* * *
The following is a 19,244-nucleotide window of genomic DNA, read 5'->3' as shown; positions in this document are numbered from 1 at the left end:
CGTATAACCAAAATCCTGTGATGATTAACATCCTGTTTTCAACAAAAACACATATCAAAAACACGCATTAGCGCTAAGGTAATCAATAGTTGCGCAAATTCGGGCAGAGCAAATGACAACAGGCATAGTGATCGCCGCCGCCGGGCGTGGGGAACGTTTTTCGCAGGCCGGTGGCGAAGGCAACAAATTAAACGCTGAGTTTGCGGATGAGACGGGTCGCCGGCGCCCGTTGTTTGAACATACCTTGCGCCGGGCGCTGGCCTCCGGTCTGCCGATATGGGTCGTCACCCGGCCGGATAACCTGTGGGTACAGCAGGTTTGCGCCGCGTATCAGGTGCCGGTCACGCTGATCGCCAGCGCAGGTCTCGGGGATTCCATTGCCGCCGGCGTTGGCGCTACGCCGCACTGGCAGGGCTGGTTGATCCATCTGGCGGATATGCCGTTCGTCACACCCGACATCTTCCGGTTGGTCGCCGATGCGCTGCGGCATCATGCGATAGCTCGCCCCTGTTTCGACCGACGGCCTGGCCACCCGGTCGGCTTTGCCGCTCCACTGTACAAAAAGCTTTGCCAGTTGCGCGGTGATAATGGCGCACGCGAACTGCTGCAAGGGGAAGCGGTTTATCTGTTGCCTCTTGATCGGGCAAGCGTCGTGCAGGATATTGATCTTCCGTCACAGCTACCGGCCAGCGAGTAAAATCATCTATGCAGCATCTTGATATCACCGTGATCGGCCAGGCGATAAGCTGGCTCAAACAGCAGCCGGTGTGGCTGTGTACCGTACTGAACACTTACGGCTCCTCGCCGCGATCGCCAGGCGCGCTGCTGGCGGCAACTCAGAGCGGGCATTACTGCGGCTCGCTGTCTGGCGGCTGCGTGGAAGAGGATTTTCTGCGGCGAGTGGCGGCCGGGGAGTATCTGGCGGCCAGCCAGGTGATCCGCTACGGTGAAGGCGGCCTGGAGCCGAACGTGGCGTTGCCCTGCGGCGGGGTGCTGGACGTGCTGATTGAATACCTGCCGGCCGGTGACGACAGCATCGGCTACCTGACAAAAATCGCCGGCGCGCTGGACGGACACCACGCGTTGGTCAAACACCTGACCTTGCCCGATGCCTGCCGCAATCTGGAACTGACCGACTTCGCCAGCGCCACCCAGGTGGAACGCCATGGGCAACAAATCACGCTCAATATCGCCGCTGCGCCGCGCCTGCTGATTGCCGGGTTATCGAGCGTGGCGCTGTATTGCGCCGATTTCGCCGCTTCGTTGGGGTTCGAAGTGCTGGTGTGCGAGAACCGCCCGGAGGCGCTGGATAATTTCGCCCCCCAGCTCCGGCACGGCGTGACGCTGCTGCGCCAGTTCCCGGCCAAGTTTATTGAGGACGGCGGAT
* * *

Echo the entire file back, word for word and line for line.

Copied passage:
The following is a 19,244-nucleotide window of genomic DNA, read 5'->3' as shown; positions in this document are numbered from 1 at the left end:
CGTATAACCAAAATCCTGTGATGATTAACATCCTGTTTTCAACAAAAACACATATCAAAAACACGCATTAGCGCTAAGGTAATCAATAGTTGCGCAAATTCGGGCAGAGCAAATGACAACAGGCATAGTGATCGCCGCCGCCGGGCGTGGGGAACGTTTTTCGCAGGCCGGTGGCGAAGGCAACAAATTAAACGCTGAGTTTGCGGATGAGACGGGTCGCCGGCGCCCGTTGTTTGAACATACCTTGCGCCGGGCGCTGGCCTCCGGTCTGCCGATATGGGTCGTCACCCGGCCGGATAACCTGTGGGTACAGCAGGTTTGCGCCGCGTATCAGGTGCCGGTCACGCTGATCGCCAGCGCAGGTCTCGGGGATTCCATTGCCGCCGGCGTTGGCGCTACGCCGCACTGGCAGGGCTGGTTGATCCATCTGGCGGATATGCCGTTCGTCACACCCGACATCTTCCGGTTGGTCGCCGATGCGCTGCGGCATCATGCGATAGCTCGCCCCTGTTTCGACCGACGGCCTGGCCACCCGGTCGGCTTTGCCGCTCCACTGTACAAAAAGCTTTGCCAGTTGCGCGGTGATAATGGCGCACGCGAACTGCTGCAAGGGGAAGCGGTTTATCTGTTGCCTCTTGATCGGGCAAGCGTCGTGCAGGATATTGATCTTCCGTCACAGCTACCGGCCAGCGAGTAAAATCATCTATGCAGCATCTTGATATCACCGTGATCGGCCAGGCGATAAGCTGGCTCAAACAGCAGCCGGTGTGGCTGTGTACCGTACTGAACACTTACGGCTCCTCGCCGCGATCGCCAGGCGCGCTGCTGGCGGCAACTCAGAGCGGGCATTACTGCGGCTCGCTGTCTGGCGGCTGCGTGGAAGAGGATTTTCTGCGGCGAGTGGCGGCCGGGGAGTATCTGGCGGCCAGCCAGGTGATCCGCTACGGTGAAGGCGGCCTGGAGCCGAACGTGGCGTTGCCCTGCGGCGGGGTGCTGGACGTGCTGATTGAATACCTGCCGGCCGGTGACGACAGCATCGGCTACCTGACAAAAATCGCCGGCGCGCTGGACGGACACCACGCGTTGGTCAAACACCTGACCTTGCCCGATGCCTGCCGCAATCTGGAACTGACCGACTTCGCCAGCGCCACCCAGGTGGAACGCCATGGGCAACAAATCACGCTCAATATCGCCGCTGCGCCGCGCCTGCTGATTGCCGGGTTATCGAGCGTGGCGCTGTATTGCGCCGATTTCGCCGCTTCGTTGGGGTTCGAAGTGCTGGTGTGCGAGAACCGCCCGGAGGCGCTGGATAATTTCGCCCCCCAGCTCCGGCACGGCGTGACGCTGCTGCGCCAGTTCCCGGCCAAGTTTATTGAGGACGGCGGAT